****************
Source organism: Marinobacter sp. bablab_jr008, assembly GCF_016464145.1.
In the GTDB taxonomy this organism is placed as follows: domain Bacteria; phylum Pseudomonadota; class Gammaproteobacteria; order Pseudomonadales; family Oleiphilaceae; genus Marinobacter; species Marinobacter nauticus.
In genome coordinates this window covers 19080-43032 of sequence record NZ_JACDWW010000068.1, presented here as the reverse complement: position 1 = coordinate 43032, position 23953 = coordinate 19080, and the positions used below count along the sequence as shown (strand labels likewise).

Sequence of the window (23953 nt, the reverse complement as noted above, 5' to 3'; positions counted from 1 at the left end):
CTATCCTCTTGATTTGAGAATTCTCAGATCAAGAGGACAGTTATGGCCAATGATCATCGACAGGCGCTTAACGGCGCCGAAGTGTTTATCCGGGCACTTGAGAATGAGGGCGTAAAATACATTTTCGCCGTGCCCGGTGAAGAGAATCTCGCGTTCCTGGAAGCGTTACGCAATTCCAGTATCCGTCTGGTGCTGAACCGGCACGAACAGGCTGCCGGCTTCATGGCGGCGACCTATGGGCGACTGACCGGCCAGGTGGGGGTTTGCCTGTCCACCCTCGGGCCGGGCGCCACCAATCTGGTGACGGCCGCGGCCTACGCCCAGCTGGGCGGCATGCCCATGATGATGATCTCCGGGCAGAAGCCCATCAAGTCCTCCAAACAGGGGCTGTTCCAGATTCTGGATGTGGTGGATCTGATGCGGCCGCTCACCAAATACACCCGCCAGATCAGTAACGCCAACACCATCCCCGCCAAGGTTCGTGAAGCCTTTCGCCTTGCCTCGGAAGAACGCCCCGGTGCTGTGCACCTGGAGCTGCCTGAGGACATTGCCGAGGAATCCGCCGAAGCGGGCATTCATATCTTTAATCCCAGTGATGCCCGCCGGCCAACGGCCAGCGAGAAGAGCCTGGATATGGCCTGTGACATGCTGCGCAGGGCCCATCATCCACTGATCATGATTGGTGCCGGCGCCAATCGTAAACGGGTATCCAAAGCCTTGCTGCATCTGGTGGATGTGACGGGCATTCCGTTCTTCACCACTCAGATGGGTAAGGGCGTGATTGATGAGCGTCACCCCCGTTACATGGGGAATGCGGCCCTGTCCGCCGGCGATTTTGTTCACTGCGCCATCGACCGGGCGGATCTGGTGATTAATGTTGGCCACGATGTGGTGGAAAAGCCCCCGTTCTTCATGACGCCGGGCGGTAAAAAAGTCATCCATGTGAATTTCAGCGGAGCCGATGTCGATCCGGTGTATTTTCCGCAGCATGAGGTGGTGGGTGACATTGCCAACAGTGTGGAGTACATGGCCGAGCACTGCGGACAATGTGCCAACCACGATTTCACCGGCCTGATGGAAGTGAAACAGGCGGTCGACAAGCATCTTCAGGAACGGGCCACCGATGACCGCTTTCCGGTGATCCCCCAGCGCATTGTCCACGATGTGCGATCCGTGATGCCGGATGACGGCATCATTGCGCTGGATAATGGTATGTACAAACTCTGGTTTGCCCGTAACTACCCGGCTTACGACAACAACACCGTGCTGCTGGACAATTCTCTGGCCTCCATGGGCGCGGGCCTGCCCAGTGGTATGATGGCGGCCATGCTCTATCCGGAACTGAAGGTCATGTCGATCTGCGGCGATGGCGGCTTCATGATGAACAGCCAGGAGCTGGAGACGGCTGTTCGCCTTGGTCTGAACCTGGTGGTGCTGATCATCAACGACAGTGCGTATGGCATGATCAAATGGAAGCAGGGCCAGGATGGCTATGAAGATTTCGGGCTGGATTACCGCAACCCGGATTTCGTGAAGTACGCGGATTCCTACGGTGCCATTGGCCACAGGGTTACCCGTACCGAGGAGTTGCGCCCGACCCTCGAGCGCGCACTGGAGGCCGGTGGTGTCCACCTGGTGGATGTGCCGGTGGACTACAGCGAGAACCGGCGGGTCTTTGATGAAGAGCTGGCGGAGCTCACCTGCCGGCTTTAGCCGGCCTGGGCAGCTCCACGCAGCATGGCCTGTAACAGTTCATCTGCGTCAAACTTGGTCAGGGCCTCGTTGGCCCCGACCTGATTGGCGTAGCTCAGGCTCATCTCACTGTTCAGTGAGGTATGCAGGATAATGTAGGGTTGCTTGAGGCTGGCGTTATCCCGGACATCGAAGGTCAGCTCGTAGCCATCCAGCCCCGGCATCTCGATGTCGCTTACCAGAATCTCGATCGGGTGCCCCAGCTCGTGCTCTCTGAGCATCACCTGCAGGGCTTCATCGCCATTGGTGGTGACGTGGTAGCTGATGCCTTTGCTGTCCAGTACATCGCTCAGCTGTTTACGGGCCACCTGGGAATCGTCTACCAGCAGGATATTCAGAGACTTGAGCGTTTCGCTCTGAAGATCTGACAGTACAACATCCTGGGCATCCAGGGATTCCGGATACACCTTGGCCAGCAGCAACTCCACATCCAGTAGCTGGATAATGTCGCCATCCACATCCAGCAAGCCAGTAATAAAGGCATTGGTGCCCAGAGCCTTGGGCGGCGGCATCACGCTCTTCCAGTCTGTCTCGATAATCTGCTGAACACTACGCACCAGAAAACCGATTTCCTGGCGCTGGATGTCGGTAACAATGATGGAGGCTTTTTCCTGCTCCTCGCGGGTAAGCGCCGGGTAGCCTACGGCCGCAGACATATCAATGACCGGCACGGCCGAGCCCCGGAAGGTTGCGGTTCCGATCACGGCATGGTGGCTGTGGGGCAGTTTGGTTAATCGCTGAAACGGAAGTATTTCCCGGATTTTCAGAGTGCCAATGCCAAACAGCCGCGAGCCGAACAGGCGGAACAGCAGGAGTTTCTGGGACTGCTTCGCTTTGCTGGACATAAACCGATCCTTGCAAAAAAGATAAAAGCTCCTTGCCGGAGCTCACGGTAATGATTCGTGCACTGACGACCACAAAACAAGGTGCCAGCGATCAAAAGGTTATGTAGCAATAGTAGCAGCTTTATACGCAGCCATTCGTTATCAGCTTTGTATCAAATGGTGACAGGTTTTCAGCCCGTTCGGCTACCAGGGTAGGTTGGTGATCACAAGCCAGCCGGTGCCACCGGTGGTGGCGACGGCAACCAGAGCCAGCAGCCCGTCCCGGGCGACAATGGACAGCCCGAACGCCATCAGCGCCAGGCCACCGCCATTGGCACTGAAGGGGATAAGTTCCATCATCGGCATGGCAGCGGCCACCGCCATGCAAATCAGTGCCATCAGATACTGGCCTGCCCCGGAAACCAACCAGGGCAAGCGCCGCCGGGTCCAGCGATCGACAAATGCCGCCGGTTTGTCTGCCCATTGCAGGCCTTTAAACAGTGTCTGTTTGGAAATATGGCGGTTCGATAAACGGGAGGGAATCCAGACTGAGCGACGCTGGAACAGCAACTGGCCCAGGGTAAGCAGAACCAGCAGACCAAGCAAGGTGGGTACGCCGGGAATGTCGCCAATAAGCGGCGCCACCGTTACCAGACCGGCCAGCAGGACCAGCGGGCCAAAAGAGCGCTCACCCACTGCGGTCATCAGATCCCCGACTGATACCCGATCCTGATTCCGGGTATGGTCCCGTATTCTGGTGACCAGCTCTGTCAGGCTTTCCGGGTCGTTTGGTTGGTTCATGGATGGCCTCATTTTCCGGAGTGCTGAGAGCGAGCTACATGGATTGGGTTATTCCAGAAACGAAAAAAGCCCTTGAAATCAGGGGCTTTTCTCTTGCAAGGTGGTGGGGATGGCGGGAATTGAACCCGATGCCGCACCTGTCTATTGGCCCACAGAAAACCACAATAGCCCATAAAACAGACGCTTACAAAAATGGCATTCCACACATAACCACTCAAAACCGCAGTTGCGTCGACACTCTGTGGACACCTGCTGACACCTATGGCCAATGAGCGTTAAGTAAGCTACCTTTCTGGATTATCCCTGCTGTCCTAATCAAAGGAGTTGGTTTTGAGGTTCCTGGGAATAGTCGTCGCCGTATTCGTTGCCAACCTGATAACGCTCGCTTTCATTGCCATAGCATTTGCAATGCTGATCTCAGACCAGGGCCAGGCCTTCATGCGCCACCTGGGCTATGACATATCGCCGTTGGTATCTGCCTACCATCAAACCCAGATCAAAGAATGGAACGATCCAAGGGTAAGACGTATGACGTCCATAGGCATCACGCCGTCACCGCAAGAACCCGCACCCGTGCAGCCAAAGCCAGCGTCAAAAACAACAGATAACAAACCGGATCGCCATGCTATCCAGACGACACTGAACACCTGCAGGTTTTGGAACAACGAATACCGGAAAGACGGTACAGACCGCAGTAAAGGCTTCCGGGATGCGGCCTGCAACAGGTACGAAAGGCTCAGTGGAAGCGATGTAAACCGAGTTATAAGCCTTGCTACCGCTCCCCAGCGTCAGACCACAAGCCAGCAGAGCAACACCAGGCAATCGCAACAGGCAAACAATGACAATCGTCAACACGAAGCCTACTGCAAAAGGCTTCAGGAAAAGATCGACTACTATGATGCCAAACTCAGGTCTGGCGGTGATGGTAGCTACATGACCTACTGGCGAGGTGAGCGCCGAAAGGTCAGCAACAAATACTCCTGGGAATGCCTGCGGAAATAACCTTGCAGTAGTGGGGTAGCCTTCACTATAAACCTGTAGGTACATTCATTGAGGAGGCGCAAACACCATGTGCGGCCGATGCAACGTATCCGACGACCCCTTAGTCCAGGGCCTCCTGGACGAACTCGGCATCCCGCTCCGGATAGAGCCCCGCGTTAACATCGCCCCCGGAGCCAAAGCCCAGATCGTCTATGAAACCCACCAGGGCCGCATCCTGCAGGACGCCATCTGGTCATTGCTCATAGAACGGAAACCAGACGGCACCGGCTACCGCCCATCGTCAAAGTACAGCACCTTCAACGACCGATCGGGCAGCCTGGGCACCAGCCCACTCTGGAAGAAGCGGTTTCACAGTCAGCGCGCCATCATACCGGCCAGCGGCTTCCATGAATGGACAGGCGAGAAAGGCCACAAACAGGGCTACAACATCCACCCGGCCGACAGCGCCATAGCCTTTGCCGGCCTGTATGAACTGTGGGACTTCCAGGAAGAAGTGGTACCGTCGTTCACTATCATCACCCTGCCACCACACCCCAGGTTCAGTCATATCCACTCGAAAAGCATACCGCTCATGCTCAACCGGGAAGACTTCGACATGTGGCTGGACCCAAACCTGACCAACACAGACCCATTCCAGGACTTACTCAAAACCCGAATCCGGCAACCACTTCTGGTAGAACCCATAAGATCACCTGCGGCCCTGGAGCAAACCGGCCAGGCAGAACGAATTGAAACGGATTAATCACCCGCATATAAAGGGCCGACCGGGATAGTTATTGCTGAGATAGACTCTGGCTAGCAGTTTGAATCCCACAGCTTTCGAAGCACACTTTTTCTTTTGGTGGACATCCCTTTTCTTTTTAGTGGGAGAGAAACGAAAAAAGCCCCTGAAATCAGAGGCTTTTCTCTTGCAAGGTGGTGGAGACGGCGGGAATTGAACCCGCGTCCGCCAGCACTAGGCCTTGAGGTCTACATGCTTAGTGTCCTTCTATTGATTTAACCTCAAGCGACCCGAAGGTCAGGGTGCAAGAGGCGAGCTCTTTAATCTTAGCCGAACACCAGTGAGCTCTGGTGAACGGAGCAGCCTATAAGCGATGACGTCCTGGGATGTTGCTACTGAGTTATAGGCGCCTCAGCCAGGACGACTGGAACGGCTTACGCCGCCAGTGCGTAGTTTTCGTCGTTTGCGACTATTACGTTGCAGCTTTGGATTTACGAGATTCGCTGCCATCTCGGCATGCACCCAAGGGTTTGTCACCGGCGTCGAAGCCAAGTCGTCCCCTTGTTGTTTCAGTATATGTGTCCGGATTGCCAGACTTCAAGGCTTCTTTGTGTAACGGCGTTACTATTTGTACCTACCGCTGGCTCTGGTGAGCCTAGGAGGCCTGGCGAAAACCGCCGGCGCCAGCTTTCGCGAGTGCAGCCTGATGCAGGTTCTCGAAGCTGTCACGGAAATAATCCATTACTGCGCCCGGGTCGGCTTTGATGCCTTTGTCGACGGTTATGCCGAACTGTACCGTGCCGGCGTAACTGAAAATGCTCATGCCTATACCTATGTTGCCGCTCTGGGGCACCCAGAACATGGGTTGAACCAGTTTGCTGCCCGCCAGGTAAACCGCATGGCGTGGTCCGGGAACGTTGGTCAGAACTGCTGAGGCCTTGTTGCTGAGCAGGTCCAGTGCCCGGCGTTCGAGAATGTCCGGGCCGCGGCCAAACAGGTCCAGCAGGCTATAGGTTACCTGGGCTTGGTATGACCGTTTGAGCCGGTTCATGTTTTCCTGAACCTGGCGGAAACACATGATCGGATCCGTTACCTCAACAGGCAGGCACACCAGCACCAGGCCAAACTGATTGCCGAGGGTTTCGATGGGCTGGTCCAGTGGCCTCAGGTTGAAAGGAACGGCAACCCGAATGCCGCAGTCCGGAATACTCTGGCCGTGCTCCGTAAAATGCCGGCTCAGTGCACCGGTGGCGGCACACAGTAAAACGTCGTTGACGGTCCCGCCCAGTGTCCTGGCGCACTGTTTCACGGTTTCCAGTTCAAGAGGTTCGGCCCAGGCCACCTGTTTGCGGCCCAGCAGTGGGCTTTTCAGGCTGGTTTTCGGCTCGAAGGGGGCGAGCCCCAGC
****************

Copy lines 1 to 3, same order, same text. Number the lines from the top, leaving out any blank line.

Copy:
Source organism: Marinobacter sp. bablab_jr008, assembly GCF_016464145.1.
In the GTDB taxonomy this organism is placed as follows: domain Bacteria; phylum Pseudomonadota; class Gammaproteobacteria; order Pseudomonadales; family Oleiphilaceae; genus Marinobacter; species Marinobacter nauticus.
In genome coordinates this window covers 19080-43032 of sequence record NZ_JACDWW010000068.1, presented here as the reverse complement: position 1 = coordinate 43032, position 23953 = coordinate 19080, and the positions used below count along the sequence as shown (strand labels likewise).